Josh Centers wrote a great article that starts with the simple question, “Where are the Apple TV apps?”, and then proceeds to thoroughly explore Apple’s product and developer issues in order to answer it.
As we reported earlier this month, Paramount Pictures is trying to block a crowdfunded Star Trek fan film based, in part, on the studio’s claim that it actually owns the copyright on the Klingon language. Now the Language Creation Society has chimed in on the case, making the argument that Paramount can’t claim ownership on a fictional language.
While Klingons have been part of the Star Trek universe since the original TV series, the actual Klingon language was not created until 1984 for Star Trek III: The Search for Spock, produced by Paramount.
“Given that Paramount Pictures commissioned the creation of some of the language, it is understandable that Paramount might feel some sense of ownership over the creation,” writes the LCS in a brief [PDFKlingonamici] filed yesterday with the federal court hearing the case. But, feeling ownership and having ownership are not the same thing.”
While Paramount has long asserted its ownership over the Klingon language, and official books published by groups like the Klingon Language Institute, have licensed the language from the studio, this is believed to be the first time Paramount has made a claim to ownership in a legal proceeding.
In its brief, the LCS contends that Klingon is no longer used solely within the context of a fictional universe, noting that Microsoft’s Bing search engine, allows users to translate text to and from Klingon.
Quitter is a Mac app that automatically hides or quits apps after periods of inactivity, inspired by my Automatic Social Discipline method. It’s great for minimizing distraction from social apps like Twitter and Slack, news readers, or even your email app.
Quitter is free, with no strings attached: Download now
Quitter looks interesting, I have it running currently and it’s been nice to be able to add the various rules to it.
Japan has some fairly strict drone regulations that bar private pilots from flying the devices in public parks, but that hasn’t stopped a fleet of the remote controlled vehicles from taking to the skies to perform a “ballet” accompanied by traditional Japanese shamisen music, set against the beautiful backdrop of Mount Fuji.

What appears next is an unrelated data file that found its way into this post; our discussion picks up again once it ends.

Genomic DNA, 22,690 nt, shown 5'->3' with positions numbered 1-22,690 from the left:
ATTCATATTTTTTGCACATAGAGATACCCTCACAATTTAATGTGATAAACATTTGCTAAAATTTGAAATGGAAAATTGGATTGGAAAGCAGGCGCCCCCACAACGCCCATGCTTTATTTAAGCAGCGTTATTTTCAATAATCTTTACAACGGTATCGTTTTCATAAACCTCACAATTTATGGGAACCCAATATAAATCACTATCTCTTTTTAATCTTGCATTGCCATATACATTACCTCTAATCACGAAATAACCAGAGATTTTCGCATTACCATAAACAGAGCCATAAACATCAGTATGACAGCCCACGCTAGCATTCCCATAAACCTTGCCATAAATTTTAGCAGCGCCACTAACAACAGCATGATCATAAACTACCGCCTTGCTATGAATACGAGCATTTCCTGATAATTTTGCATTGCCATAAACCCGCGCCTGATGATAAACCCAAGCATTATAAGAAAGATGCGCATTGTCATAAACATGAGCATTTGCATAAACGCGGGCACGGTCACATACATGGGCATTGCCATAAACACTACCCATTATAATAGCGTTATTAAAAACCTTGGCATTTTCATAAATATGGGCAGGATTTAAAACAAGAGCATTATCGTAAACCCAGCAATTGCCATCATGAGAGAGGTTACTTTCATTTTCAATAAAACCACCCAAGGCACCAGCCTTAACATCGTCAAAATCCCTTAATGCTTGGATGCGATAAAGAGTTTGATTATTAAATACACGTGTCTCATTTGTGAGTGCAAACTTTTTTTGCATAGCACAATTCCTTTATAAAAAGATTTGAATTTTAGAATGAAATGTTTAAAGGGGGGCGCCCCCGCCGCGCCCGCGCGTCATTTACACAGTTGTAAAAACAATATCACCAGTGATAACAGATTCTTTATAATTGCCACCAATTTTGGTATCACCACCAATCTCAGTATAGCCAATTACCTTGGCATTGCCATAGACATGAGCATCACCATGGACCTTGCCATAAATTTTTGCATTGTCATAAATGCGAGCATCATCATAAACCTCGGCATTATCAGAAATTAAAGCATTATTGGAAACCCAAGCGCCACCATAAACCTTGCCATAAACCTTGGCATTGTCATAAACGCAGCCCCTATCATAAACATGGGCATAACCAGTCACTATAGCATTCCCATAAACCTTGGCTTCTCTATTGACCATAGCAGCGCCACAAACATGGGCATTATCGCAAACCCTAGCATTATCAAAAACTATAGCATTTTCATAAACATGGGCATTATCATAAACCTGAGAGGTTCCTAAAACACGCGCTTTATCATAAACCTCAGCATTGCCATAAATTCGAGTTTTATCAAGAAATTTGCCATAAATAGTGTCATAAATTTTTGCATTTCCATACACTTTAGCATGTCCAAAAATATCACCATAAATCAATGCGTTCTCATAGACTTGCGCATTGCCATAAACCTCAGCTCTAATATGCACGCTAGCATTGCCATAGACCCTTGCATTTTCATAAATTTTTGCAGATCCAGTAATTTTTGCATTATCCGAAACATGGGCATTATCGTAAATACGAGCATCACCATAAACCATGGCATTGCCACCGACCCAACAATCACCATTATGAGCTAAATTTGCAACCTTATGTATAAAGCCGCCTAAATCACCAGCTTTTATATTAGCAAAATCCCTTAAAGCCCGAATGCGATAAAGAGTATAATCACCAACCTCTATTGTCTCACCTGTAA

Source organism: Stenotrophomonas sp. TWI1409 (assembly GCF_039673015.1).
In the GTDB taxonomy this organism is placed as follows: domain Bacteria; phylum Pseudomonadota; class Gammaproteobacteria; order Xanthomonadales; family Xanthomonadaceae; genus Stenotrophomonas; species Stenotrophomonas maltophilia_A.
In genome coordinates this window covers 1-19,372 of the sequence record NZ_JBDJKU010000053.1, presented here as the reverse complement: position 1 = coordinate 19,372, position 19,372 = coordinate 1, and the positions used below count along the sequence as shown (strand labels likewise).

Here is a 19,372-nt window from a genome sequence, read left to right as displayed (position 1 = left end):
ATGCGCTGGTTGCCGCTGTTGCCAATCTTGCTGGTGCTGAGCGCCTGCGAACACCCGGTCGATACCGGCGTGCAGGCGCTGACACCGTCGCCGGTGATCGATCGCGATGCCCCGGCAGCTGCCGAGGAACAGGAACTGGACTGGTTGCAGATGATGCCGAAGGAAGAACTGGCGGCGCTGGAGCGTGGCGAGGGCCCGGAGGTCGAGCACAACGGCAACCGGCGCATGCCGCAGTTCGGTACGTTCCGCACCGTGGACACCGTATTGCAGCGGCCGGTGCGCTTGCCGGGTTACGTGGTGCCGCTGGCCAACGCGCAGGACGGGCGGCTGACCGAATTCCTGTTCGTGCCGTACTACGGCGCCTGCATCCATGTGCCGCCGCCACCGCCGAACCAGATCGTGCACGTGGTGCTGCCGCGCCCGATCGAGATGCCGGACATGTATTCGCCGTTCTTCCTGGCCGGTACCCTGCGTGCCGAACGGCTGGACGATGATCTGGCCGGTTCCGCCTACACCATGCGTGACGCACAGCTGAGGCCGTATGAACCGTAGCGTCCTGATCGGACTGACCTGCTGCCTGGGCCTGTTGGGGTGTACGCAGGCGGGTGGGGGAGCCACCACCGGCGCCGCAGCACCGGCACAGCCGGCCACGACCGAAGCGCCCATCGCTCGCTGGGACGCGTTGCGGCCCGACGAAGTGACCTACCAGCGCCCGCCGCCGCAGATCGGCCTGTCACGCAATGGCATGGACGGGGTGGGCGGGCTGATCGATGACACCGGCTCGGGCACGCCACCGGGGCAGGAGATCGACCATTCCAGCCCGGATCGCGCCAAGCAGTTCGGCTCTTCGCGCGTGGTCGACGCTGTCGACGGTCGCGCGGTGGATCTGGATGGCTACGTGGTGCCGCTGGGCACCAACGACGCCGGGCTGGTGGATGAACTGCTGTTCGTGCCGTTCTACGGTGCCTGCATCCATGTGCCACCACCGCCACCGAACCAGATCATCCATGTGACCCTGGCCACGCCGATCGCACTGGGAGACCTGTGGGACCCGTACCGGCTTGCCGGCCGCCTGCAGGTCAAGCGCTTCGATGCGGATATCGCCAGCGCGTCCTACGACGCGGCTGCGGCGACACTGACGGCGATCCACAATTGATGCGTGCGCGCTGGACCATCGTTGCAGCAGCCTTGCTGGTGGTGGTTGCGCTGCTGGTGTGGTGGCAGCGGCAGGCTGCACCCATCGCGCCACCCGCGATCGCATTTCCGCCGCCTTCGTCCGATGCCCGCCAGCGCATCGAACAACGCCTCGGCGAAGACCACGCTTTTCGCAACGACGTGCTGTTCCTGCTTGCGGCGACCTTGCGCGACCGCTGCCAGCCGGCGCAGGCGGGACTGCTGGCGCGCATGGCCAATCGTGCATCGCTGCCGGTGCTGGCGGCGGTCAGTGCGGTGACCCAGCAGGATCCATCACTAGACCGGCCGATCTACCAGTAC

The performance was produced by Japanese company MicroAd, which used more than 20 of its LED-encrusted Sky Magic drones to fly in formation with the music, their 16,500 lights twinkling in the dusk gloom.
The inevitable has finally happened. After years of continually growing iPhone sales (and corresponding revenue growth), Apple has hit a bump.
The company just announced its fiscal Q2 2016 results, and the company sold 51.2 million iPhones, a 16 percent decline from the 61 million it sold one year ago. It’s the first time iPhone sales have ever declined year-over-year.
Similarly, revenues of $50.6 billion were down 13 percent from the $58 billion it made in Q2 2015. The company warned on its last earnings call that this was likely to happen, but it’s still quite notable. Apple has describing its quarterly revenue as “record-breaking” for so long that it’s hard to remember the last time it had a down quarter. (The Wall Street Journal says it’s been an incredible 13 years.)
We finally got a headline where finally is actually appropriate.
Last year, Rolex did $4.5 billion in sales. A solid year for the premium watchmaker. Of course, it was no Apple Watch, which did roughly $6 billion in sales, if industry estimates are accurate.
The point here isn’t to compare the two devices — an Apple Watch is just about as comparable to a watch as an iPhone is to a phone. But it does provide an interesting context for Apple’s fledgling business — a new product category which has come under a lot of scrutiny since its launch a year ago. Many have called it a “flop,” which, again, is interesting in context.